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What’s This Green Stuff on My Faucet?

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The hard, crusty buildup on faucets sure doesn’t help the “spotless” look we’re going for in a bathroom. If you’re struggling with keeping that green or aquamarine mineral buildup at bay, check out some of these cleaning tips.

Really want to go the extra-mile? We’ll even explain why the stuff is layering up in the first place—and how you can stop it for good!

Option 1: Commercial Cleaner

Wipe off your faucet and sink with a basic, all-purpose cleaner and wipe dry. Then take lemon juice or a lemon half to wipe down the surfaces again. The lemon’s mild acid helps dissolve some of the minerals creating the buildup. Give everything a good rinse, and then wipe it dry again.

Option 2: Baking Soda

Make a paste with baking soda and water (about 3 parts soda to 1 part water) and rub it around your faucet. Leave the paste on the problem spots for about an hour to give it enough time to try breaking through the hard buildup. Then wash the faucet with a clean sponge or paper towel.

Option 3: Vinegar

For really tough buildup, pour about a 1/3 cup of vinegar into a plastic baggie and secure it around your faucet with a rubber band. Let the faucet grime soak in the vinegar for about 3 hours, then scrub off the deposits with an old toothbrush. Rinse, and wipe dry.

Your Best Bet: Soft Water

Get a water softener for your home! That blue-green buildup will just keep forming if your home has hard water. To keep your faucets shiny after your first lime scale cleaning, your best bet is to treat your water with a home softener system.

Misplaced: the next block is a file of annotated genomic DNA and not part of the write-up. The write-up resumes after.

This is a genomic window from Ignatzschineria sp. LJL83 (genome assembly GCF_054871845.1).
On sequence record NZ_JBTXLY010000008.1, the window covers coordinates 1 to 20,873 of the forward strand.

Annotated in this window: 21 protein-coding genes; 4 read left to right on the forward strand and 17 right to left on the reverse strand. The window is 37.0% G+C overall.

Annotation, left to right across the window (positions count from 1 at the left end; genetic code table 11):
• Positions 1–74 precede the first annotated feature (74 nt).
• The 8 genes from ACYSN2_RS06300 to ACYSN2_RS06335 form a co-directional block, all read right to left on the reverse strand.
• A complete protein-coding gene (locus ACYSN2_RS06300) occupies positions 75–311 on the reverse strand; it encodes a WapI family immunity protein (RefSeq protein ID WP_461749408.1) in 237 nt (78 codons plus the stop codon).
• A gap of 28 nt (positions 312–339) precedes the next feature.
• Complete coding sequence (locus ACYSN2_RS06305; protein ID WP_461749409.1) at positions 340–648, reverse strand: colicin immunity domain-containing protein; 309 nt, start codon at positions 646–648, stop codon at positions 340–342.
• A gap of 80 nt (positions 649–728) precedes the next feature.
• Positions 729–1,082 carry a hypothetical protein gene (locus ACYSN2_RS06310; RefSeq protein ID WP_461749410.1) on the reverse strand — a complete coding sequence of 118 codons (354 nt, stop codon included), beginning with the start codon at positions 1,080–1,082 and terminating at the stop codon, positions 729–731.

Faucets get attacked by these buildups because our tap water (especially in the Indy area) has a lot of dissolved minerals in it. Your faucet naturally gets wet when you use it. When that water evaporates, it leaves behind the minerals calcium and magnesium. With enough time, those “hard” minerals in your water will start to layer up and form that crust on your faucet.

About the Green Stuff

The blue-green gunk on your faucet are “lime scale deposits.” That lime scale, or scale deposit, forms because your tap water is “hard” with dissolved minerals. Pure lime scale is white, and you might see it in a teakettle or hot pot. But your lime scale can turn green from copper pipes or fixtures.

Removing the scale buildup can help make your faucet shiny again, but only for a little while. If you really want your fixtures to sparkle, you’ll have to fight the problem at its source—which is your tap water.

In the water world, we have different words for talking about the mineral levels in your tap water.

Water with lots of dissolved minerals in it is “hard.” But a home softening system can remove those hard minerals to make your water “soft.”

Lots of homeowners in the Indianapolis area opt for installing or renting a softener because soft water has a lot of other perks for cleaning around your home. Plus, it’ll help prevents those funky lime scale colors from ever forming again.

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